What’s your favourite type of project to work on?

A lot of my work is embedded in Western Sydney. It’s a place where there’s a lot of independent artists without lots of resources. So, it’s because of my background that everything I work on is grounded in reality. I’ve always loved martial arts, but I realised that women only play certain roles within them, and I like to be part of projects that change that. People call me with projects where they’re like “Maria, I need you to fix this” and those are the projects that I feel I can add value to with my background. I like working on real issues, while adding an entertainment spin. I also love using online platforms!

Western Sydney has a reputation in the media for being high on crime. You went to high school and university in the area, and as a Vietnamese woman in Australia, you’ve dealt with a lot of stereotypes. What kind of impact has this had on your work?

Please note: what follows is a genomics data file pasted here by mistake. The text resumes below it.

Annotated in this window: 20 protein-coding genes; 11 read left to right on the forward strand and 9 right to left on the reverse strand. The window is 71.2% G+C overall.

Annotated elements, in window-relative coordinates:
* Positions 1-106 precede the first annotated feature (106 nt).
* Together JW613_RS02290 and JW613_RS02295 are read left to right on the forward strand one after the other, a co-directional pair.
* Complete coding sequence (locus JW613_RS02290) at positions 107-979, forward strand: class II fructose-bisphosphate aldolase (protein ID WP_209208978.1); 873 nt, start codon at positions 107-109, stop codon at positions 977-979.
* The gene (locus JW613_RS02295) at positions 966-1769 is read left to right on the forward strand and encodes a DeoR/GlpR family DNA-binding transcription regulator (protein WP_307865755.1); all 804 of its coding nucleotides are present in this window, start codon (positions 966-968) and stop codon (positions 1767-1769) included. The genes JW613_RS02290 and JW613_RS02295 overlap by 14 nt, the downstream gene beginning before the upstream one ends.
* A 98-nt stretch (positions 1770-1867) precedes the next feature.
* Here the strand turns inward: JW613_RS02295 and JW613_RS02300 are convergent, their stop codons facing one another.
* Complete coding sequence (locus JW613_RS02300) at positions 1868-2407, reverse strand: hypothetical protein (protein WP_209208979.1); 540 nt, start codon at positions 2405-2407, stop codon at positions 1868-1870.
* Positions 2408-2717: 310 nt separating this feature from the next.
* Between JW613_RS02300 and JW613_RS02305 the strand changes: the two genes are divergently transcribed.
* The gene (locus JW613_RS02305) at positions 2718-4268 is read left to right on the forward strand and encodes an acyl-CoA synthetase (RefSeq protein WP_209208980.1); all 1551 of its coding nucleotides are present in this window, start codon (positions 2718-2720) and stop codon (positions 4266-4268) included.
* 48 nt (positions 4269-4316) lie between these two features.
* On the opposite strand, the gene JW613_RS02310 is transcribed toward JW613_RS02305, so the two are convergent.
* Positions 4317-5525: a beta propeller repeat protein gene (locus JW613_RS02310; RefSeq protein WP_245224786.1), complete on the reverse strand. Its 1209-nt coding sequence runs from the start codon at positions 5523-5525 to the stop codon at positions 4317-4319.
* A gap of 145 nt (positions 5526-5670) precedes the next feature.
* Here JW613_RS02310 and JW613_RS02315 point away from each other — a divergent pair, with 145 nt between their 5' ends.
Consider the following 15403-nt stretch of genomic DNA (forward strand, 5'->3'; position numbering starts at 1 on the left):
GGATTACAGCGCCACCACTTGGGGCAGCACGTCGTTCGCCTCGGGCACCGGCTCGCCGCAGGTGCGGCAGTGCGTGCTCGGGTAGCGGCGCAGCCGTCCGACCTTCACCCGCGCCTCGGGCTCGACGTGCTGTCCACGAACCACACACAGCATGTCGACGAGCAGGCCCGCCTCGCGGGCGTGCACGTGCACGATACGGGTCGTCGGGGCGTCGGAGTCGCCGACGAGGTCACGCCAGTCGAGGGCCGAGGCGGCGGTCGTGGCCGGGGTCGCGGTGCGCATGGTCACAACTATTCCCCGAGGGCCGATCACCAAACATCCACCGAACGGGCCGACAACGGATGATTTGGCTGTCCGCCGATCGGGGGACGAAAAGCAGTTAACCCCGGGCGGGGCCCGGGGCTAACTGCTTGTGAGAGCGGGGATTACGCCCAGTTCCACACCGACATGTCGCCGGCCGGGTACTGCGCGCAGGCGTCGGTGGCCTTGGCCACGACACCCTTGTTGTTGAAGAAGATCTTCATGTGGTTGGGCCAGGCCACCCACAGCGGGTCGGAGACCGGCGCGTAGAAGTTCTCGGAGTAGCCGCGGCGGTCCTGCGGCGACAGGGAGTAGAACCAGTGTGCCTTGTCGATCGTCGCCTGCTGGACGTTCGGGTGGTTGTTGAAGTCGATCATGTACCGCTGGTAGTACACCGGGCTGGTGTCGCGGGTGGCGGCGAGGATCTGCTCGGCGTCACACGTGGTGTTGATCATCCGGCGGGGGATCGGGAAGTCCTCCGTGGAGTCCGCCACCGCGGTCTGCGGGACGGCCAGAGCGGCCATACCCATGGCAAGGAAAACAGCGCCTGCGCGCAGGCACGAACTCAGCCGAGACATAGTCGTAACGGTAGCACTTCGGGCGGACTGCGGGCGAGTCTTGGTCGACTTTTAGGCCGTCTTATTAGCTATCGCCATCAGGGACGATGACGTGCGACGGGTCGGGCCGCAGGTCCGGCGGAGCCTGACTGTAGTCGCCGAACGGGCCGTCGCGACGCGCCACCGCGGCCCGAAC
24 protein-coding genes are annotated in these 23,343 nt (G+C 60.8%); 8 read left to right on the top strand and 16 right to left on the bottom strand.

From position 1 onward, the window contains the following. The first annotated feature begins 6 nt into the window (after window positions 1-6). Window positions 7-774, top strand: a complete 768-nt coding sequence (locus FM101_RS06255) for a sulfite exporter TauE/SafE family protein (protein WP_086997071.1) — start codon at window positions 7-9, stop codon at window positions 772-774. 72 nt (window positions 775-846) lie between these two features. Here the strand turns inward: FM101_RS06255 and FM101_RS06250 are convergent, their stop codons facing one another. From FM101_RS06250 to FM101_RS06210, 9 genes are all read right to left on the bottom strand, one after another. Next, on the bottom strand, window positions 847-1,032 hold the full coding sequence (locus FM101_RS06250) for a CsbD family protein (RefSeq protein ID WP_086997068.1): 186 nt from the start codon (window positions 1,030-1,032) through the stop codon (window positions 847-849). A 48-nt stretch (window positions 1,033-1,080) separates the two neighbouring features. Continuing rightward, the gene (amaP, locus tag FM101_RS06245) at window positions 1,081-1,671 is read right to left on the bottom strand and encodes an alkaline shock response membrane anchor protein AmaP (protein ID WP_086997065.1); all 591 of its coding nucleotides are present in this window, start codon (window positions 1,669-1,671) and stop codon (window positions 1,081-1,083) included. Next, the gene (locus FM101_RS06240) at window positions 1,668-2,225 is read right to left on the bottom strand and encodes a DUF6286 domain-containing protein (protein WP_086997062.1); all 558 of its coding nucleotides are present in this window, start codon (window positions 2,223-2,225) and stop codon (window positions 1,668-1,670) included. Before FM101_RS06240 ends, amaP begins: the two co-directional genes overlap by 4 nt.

Coming from Western Sydney, I’ve realised that the issues there are very different from people who live in the city. There are more stories that can be told. Yes, there is a crime that we always see in the media, but on the flip side, there’s other stories out there that are important too. Being from Western Sydney isn’t a disability, I think there’s a whole part of it that hasn’t been explored. Without it, I wouldn’t be able to have the career I currently have. I’m grateful for my background there, because living around the world, I realised I don’t get the same kind of support that I do here. Here, I can learn about different cultures and different stories – it adds to my experiences.

You studied psychology, but now you’re an incredible martial-artist. What advice do you have for uni students struggling to pursue their passions?